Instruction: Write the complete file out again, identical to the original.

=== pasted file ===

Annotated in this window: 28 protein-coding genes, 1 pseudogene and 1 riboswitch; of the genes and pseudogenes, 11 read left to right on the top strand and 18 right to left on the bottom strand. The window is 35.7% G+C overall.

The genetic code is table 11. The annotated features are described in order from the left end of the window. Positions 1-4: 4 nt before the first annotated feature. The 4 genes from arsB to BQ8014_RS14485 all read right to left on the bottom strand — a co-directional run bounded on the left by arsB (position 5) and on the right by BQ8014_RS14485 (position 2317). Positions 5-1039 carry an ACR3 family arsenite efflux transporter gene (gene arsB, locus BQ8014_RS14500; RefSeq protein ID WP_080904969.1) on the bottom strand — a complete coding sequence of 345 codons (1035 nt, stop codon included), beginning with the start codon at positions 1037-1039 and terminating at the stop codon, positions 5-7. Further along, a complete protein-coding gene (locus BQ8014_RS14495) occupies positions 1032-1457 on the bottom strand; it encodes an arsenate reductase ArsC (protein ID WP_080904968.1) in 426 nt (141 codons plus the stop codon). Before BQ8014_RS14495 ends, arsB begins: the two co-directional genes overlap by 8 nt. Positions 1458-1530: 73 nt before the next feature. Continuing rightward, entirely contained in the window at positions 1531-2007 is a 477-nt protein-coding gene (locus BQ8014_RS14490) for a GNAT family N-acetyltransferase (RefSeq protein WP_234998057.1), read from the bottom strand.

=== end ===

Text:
Annotated in this window: 28 protein-coding genes, 1 pseudogene and 1 riboswitch; of the genes and pseudogenes, 11 read left to right on the top strand and 18 right to left on the bottom strand. The window is 35.7% G+C overall.

The genetic code is table 11. The annotated features are described in order from the left end of the window. Positions 1-4: 4 nt before the first annotated feature. The 4 genes from arsB to BQ8014_RS14485 all read right to left on the bottom strand — a co-directional run bounded on the left by arsB (position 5) and on the right by BQ8014_RS14485 (position 2317). Positions 5-1039 carry an ACR3 family arsenite efflux transporter gene (gene arsB, locus BQ8014_RS14500; RefSeq protein ID WP_080904969.1) on the bottom strand — a complete coding sequence of 345 codons (1035 nt, stop codon included), beginning with the start codon at positions 1037-1039 and terminating at the stop codon, positions 5-7. Further along, a complete protein-coding gene (locus BQ8014_RS14495) occupies positions 1032-1457 on the bottom strand; it encodes an arsenate reductase ArsC (protein ID WP_080904968.1) in 426 nt (141 codons plus the stop codon). Before BQ8014_RS14495 ends, arsB begins: the two co-directional genes overlap by 8 nt. Positions 1458-1530: 73 nt before the next feature. Continuing rightward, entirely contained in the window at positions 1531-2007 is a 477-nt protein-coding gene (locus BQ8014_RS14490) for a GNAT family N-acetyltransferase (RefSeq protein WP_234998057.1), read from the bottom strand.